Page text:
But that is part of the lesson of our journey. The problem is that we may very well arrive at our destination before we have truly learned this lesson.

What God did in Bethlehem, what God did on the cross and in the empty tomb are woven into the cosmos of which we are a part. What God has woven into the cosmos gets woven into us. Our coming to God in Christ and our life in God in Christ are part of a strong, cosmic thing that God has done.

That is what the wise men were journeying to see. That is what we actually believe. It is what the Bible teaches us to believe.

The wise men set out, following the star, knowing this; but, in the end, they found something completely unexpected and surprising. This is the nature of a journey with God; to find something that you never expected or understood.

It was wise, in a way, to seek the new king in the Jewish capital, in Jerusalem. It was wise to consult King Herod. It was wise to expect that kings would sire kings. But this was not God’s way or God’s wisdom.

What the wise men discovered in Bethlehem was the lowliness and the humility of the majesty of God. This was completely unexpected. It was an absolute surprise. God expressed his power by making his home with the poor, and the weak, and the needy.
The majesty of Herod was gloriously unjust to the people he ruled, and they suffered for it. The majesty of God was different from the majesty of Herod, or even of the emperor in Rome. The majesty of God chose to live among those who experienced the injustice of the great powers of this world.

When we experience our greatest need, our greatest loss, our greatest weakness, we are experiencing the very reason why God came into this world. We are experiencing the very reason God comes to us.

When we see another person in need, in loss, in weakness, that is when we see our calling to go to them with the lowliness and the humbleness of God in our heart, to be with them and help them however we can. We simply go to them, and love them with the love of the God we see in Bethlehem. That is where God’s majesty and power want to be.

The baby of Bethlehem is where we see the face of God. This is the secret of the gospel, the good news of Jesus. God is the God of the manger, and the carpenter’s shop. God is the God of the cross. God is the God of a tomb that was occupied but is now empty.

This is the true nature of God. He approaches what he has made when it is broken; and he is willing to be broken in order to mend it. This is the power of God.
We start our journey wanting to be dazzled. We find out that something entirely different matters.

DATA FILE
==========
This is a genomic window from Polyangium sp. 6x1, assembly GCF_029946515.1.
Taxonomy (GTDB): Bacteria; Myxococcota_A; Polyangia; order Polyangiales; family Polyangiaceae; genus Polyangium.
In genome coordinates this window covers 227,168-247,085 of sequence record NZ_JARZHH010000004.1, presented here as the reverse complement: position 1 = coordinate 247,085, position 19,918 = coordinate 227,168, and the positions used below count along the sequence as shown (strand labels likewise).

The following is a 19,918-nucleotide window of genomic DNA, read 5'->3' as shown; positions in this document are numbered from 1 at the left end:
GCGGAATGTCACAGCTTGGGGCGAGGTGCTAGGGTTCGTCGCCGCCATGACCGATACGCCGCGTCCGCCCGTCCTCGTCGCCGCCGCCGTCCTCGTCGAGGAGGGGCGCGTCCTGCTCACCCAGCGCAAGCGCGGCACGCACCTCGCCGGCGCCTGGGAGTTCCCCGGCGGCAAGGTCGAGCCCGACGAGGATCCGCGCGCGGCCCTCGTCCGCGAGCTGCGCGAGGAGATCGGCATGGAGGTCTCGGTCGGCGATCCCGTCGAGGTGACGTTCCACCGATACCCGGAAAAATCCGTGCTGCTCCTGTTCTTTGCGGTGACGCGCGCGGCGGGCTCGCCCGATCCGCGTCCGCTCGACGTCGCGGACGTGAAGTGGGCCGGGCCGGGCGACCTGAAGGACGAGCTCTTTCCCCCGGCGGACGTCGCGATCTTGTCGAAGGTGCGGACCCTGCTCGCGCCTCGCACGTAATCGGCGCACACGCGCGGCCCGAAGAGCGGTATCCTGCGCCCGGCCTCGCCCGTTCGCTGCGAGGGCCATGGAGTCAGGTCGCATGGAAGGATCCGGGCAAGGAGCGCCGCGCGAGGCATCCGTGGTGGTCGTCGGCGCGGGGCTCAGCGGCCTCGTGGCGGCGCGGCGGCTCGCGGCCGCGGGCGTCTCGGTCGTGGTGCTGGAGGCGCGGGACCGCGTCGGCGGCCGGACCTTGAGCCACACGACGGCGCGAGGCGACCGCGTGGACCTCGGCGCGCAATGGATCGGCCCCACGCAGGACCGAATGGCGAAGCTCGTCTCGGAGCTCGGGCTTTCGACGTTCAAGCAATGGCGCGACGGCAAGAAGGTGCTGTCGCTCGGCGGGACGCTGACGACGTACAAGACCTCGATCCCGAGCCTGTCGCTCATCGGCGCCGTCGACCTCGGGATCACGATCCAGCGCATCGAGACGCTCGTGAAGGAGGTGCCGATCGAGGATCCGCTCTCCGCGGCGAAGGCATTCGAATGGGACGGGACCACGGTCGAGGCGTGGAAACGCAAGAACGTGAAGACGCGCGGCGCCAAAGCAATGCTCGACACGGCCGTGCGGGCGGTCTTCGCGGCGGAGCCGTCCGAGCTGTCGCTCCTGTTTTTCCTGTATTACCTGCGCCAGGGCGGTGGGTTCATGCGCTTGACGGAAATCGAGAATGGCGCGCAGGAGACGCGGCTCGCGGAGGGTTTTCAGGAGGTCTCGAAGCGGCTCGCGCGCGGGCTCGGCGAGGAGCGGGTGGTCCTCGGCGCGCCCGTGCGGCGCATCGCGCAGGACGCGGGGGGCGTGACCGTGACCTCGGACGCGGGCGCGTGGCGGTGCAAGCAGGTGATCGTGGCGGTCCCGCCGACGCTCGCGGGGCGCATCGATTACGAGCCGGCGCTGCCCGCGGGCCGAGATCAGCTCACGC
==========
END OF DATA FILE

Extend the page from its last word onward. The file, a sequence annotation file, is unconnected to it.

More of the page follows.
These are the gifts that God in Jesus gave to the wise men. They are part of the gospel, and they are God’s gifts to us as well. These gifts make us fit for our journey, and they guide us to our destination.
There are other gifts.

Herod was an example of a false gift; the example of a life that seeks to be in control and in the spotlight. The wise men were a contrast to Herod right from the start. To go on a journey, until fairly modern times, was definitely to risk being out of control. To journey was to be prepared for what might happen, and yet knowing that you could never really be prepared, and never really be in control. To journey truly is to surrender your sovereignty in life. This is one of the gifts the wise men show to us.

All good things begin this way. A good marriage begins this way. So does parenthood. Any calling to serve God begins this way. The life of a child of God begins and ends with the surrender of your sovereignty: the end of your control. It begins and ends with the preparation of the lowliness and the humility and the certainty of the unexpected; the certainty of surprise.

Only the wise men went to Bethlehem, even though all Jerusalem knew what they were up to. The priests and the scholars of the law represented those who were closest to God, yet they were too afraid to take the chance of angering King Herod. They were right to be afraid, but they should have been more afraid not to go with the wise men.

The wise men had the same right as anyone else to be afraid, but they had the passion to go on. One of the gifts of the journey is to not let fear conquer your passion: your passion for life, your passion for others, and your passion for God. John in his first letter says this: “There is no fear in love, but perfect love casts out fear.” (1 John 4:18)

The final gift of the wise men was that they were willing to make a journey to find something that they expected to find, but they were also willing to find the unexpected.

They knew they would be changed by their journey. They did not know how they would be changed. They did not know what they would learn. But they were willing to go. And that is the faith of all the people of God.

When Isaiah says, “Nations will come to your light, and kings to the brightness of your dawn,” it means that it is God’s design for the whole world to join the journey that began when the Lord called Abraham to travel to a land that he would show him. (Genesis 12:1) Abraham is the prime example of what it means to be a person of faith; to travel to a place one can never know beforehand. This is the journey for every person of faith; including you and me.

As with the wise men, our journey to Jesus is a journey to something we do not fully understand as yet. But it is a journey to the dawn and to the light.

In a way, Jesus is like the star that shines the path. Only the fact is that Jesus is the way. Jesus, in his manger, and in his shop, and on his cross, and in his getting up out of the tomb is at work to build the mending and the setting to rights of the world.

Everything Jesus is, and everything he has done, is devoted to mending us and setting us right. This is the meaning of our journey, and this is what points the way to our destination. And this is a purpose we can share with everyone.

No comments:

Post a Comment